Lismore Castle Arts is delighted to present the first major solo exhibition by Rashid Johnson in Ireland, encompassing large scale works on paper, 2 film works, and several new sculptural works made for the gardens.
Inspired by a childhood steeped in African American cultural influences, Rashid Johnson creates layered artworks that engage a conversation between personal biography and its relationship to larger cultural and historical narratives. Johnson works predominantly in mixed media sculptures, paintings, and drawings, combining bare materials such as mirror, wood, and shea butter with loaded iconic objects including record covers, CB radios, historical books, and common domestic objects. Throughout his career, Johnson has explored the ways in which we form our sense of belonging to races and communities, investigating the relationship between familiar objects and identity.
For Lismore, Rashid is making a group of new sculptures employing his minimalist three-dimensional steel black grids, which will house a variety of objects including busts painted to resemble shea butter, and will act as a living greenhouse as plants in the gardens begin to intertwine with the sculpture over the summer months. Playing with forms taken from the Minimalist tradition – Sol LeWitt’s white open cubes come to mind – Johnson breaks the rational structure open and embeds loaded objects within it, in a sense hijacking or occupying the minimalist trope. The artist will also create several new sculptural works for the Upper Terrace of the Gardens, working with the Gardens team to use the sculptures as planters.
Within the gallery, Rashid responds to the vast gallery space by creating his largest drawings to date, and taking up the bulk of the main space. These new drawings explore the theme of anxiety that runs throughout the artist’s practice. Each drawing presents a grid of rudimentary faces rendered in dark-colored oil-stick on cotton rag. The frenetic motion of Johnson’s hand emphasizes the titular anxiety of the characters depicted, their eyes rapidly drawn spirals, their mouths zig-zagged slashes. Johnson has described this series as a response to the current global social and political climate, and the challenge that people worldwide face in navigating and negotiating their own positions therein.
The exhibition space will be book-ended by two film works, shot in 16mm and transferred to digital. Representing the performative aspect of Johnson’s practice, The New Black Yoga (2011) is a short film depicting an enigmatic scenario in which five African-American men perform choreographed movements on a deserted beach. Their gestures alternately appear balletic, athletic, and martial, conjuring a range of potential narratives that ultimately remain elusive. Samuel in Space, commissioned by Ballroom Marfa, Marfa, Texas, in 2013, continues the trajectory as a singular, totemic black male dancer observes the vast high desert landscape before him and, in a combination of dance and gymnastics, tumbles through the desert at sunrise. In both works, the black male body is a site of reflection on histories past and progression towards rejuvenation and new meaning in the future.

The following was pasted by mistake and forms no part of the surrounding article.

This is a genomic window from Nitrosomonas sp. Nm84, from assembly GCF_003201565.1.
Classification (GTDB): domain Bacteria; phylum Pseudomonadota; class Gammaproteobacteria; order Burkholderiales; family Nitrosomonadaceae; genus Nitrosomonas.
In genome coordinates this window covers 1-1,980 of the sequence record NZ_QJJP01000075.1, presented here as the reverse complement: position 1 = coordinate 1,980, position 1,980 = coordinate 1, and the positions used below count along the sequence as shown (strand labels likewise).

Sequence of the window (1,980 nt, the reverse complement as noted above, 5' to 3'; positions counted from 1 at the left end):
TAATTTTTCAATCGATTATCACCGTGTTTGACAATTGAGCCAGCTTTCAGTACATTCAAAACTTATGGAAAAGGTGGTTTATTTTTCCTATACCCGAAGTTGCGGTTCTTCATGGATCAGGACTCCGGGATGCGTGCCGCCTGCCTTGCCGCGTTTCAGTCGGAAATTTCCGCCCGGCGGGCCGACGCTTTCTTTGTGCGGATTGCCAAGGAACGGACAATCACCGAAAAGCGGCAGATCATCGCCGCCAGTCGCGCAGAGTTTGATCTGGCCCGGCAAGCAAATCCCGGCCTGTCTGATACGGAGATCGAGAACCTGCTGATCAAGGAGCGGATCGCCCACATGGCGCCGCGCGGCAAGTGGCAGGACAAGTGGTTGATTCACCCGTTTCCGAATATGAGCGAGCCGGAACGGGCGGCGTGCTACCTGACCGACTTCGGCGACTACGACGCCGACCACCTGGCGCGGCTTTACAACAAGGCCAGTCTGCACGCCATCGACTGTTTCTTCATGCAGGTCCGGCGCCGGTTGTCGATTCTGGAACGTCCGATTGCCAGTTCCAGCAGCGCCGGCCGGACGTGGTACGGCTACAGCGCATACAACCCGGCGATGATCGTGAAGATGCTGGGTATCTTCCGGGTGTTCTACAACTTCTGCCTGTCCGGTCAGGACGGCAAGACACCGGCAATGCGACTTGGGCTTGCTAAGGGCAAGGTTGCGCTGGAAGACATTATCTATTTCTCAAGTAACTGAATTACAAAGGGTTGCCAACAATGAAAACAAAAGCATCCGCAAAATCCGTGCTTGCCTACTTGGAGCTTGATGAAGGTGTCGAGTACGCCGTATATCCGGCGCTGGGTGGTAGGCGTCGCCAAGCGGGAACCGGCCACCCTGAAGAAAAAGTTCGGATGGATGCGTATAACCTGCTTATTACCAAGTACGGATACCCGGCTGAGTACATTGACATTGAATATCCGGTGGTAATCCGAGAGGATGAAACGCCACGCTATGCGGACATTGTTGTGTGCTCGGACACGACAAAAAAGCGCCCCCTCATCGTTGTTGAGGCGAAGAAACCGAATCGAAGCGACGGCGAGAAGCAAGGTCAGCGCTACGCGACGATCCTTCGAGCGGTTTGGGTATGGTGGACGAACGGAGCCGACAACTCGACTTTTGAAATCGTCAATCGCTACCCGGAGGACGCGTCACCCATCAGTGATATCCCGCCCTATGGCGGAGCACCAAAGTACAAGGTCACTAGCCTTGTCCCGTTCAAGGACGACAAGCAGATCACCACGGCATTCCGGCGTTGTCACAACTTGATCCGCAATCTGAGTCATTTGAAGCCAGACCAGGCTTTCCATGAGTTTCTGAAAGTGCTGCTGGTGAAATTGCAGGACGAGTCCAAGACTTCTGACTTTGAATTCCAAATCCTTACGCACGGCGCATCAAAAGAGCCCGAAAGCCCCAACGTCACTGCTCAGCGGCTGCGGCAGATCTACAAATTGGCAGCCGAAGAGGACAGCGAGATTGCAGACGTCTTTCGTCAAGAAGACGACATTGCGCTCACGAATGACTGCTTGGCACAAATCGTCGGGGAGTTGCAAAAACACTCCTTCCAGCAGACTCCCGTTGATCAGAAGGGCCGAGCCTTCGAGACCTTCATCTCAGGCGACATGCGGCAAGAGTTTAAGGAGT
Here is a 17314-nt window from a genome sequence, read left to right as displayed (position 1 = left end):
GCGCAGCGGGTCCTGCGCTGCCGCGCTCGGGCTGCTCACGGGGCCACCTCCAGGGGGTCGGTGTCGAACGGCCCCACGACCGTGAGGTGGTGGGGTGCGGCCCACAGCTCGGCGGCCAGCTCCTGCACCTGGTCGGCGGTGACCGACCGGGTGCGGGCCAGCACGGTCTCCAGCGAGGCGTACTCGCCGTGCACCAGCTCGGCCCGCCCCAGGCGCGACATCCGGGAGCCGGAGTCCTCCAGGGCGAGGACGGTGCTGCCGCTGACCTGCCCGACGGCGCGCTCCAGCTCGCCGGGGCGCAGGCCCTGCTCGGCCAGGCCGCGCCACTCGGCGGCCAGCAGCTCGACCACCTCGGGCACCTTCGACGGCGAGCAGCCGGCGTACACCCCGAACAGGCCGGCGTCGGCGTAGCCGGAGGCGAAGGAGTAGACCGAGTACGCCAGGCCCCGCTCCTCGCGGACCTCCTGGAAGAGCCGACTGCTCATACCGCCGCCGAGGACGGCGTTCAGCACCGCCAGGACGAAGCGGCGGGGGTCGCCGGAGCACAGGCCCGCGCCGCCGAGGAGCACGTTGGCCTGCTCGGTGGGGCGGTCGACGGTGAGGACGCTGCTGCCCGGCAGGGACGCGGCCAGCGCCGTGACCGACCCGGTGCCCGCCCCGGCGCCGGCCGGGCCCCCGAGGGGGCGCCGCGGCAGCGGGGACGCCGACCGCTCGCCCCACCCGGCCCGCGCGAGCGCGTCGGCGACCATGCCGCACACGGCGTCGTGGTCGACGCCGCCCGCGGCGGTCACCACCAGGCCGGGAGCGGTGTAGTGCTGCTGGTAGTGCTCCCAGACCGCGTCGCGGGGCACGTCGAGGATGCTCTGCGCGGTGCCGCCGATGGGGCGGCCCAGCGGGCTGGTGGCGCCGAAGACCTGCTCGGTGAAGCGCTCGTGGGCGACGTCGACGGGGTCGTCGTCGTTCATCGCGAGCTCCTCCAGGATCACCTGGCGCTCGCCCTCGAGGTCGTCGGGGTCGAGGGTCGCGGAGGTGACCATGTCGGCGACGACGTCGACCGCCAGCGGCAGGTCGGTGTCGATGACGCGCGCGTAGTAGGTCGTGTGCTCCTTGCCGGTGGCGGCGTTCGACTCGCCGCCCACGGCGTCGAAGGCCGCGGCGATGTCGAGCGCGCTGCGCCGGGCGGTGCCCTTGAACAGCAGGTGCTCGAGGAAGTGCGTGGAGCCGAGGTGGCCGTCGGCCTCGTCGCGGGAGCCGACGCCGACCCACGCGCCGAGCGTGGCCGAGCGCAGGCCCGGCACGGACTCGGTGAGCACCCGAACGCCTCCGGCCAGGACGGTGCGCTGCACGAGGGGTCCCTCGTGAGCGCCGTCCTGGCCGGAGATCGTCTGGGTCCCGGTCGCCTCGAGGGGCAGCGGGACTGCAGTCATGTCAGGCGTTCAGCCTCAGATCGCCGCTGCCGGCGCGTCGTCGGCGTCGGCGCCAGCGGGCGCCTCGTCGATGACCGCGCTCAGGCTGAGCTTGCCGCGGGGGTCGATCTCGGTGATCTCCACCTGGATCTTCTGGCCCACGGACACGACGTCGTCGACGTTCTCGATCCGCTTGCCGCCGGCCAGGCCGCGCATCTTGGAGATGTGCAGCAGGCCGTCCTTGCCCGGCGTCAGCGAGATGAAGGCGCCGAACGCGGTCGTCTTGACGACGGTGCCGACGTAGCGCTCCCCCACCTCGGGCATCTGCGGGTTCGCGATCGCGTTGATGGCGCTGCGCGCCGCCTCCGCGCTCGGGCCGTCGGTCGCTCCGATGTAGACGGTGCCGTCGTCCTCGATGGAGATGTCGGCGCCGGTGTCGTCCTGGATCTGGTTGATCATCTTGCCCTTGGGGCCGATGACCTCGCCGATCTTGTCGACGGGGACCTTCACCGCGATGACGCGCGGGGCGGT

The exhibition will be accompanied later in the summer by a fully illustrated catalogue, featuring install images of the exhibition at Lismore.
The exhibition is kindly supported by Hauser & Wirth. Images courtesy the artist and Hauser & Wirth.
ABOUT THE ARTIST
Rashid Johnson (b. 1977, United States) lives and works in New York. Recent solo exhibitions include the Milwaukee Art Museum, Milwaukee WI (2017), Kemper Museum of Contemporary Art, Kansas City MO (2017), McNay Art Center, San Antonio TX (2017), Garage Museum of Contemporary Art, Moscow, Russia (2016), GAMeC, Bergamo, Italy (2016), The Drawing Center, New York NY (2015; Museum of Contemporary Art, Denver (2014); Ballroom Marfa, Texas (2013); High Museum of Art, Atlanta (2013); Kemper Art Museum, St. Louis (2013); Miami Art Museum (2012); Museum of Contemporary Art, Chicago (2012); and South London Gallery (2012). Selected group exhibitions include The Forever Now: Contemporary Painting in an Atemporal World, the Museum of Modern Art, New York (2014 – 2015); 30 Americans, organized by the Rubell Family Collection, Miami, traveling to Contemporary Arts Center, New Orleans (2014), Frist Center for the Visual Arts, Nashville (2013 – 2014), Milwaukee Art Museum (2012), Chrysler Museum of Art, Norfolk, Virginia (2012), Corcoran Gallery of Art, Washington D.C. (2011 – 2012), North Carolina Museum of Art, Raleigh (2011), and Rubell Family Collection, Miami (2008 – 2009); Variations: Conversations in and Around Contemporary Painting, Los Angeles County Museum of Art (2014); Body Doubles, Museum of Contemporary Art, Chicago (2014); Angel of History, Beaux-arts de Paris: L'école nationale supérieure (2013); and In the Holocene, MIT List Visual Arts Center, Cambridge, MA (2012). Johnson’s work has been featured in major biennials, including the 2012 Shanghai Biennale; the 54th Venice Biennale (2011); and the International Biennale of Contemporary Art, Prague (2005).